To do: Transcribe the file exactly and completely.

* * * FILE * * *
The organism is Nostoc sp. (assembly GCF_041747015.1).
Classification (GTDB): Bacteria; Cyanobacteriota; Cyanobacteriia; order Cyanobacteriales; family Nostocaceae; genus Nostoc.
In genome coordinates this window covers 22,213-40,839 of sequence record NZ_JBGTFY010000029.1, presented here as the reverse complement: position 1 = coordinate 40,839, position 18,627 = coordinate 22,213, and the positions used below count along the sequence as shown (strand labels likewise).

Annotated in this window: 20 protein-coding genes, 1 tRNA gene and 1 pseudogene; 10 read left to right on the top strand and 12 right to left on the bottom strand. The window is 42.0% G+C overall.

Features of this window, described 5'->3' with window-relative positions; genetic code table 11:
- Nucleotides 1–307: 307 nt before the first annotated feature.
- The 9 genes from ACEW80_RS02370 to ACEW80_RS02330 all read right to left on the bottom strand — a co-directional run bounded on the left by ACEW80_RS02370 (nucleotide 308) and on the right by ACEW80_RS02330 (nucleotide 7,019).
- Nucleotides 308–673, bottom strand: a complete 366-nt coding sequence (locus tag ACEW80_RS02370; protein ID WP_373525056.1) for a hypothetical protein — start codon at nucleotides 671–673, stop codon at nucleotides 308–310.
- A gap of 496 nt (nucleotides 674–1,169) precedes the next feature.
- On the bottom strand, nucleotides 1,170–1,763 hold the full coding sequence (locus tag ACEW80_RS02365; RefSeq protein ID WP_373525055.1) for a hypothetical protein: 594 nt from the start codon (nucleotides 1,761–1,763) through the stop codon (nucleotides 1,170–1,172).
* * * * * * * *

The organism is Nostoc sp. (assembly GCF_041747015.1).
Classification (GTDB): Bacteria; Cyanobacteriota; Cyanobacteriia; order Cyanobacteriales; family Nostocaceae; genus Nostoc.
In genome coordinates this window covers 22,213-40,839 of sequence record NZ_JBGTFY010000029.1, presented here as the reverse complement: position 1 = coordinate 40,839, position 18,627 = coordinate 22,213, and the positions used below count along the sequence as shown (strand labels likewise).

Annotated in this window: 20 protein-coding genes, 1 tRNA gene and 1 pseudogene; 10 read left to right on the top strand and 12 right to left on the bottom strand. The window is 42.0% G+C overall.

Features of this window, described 5'->3' with window-relative positions; genetic code table 11:
- Nucleotides 1–307: 307 nt before the first annotated feature.
- The 9 genes from ACEW80_RS02370 to ACEW80_RS02330 all read right to left on the bottom strand — a co-directional run bounded on the left by ACEW80_RS02370 (nucleotide 308) and on the right by ACEW80_RS02330 (nucleotide 7,019).
- Nucleotides 308–673, bottom strand: a complete 366-nt coding sequence (locus tag ACEW80_RS02370; protein ID WP_373525056.1) for a hypothetical protein — start codon at nucleotides 671–673, stop codon at nucleotides 308–310.
- A gap of 496 nt (nucleotides 674–1,169) precedes the next feature.
- On the bottom strand, nucleotides 1,170–1,763 hold the full coding sequence (locus tag ACEW80_RS02365; RefSeq protein ID WP_373525055.1) for a hypothetical protein: 594 nt from the start codon (nucleotides 1,761–1,763) through the stop codon (nucleotides 1,170–1,172).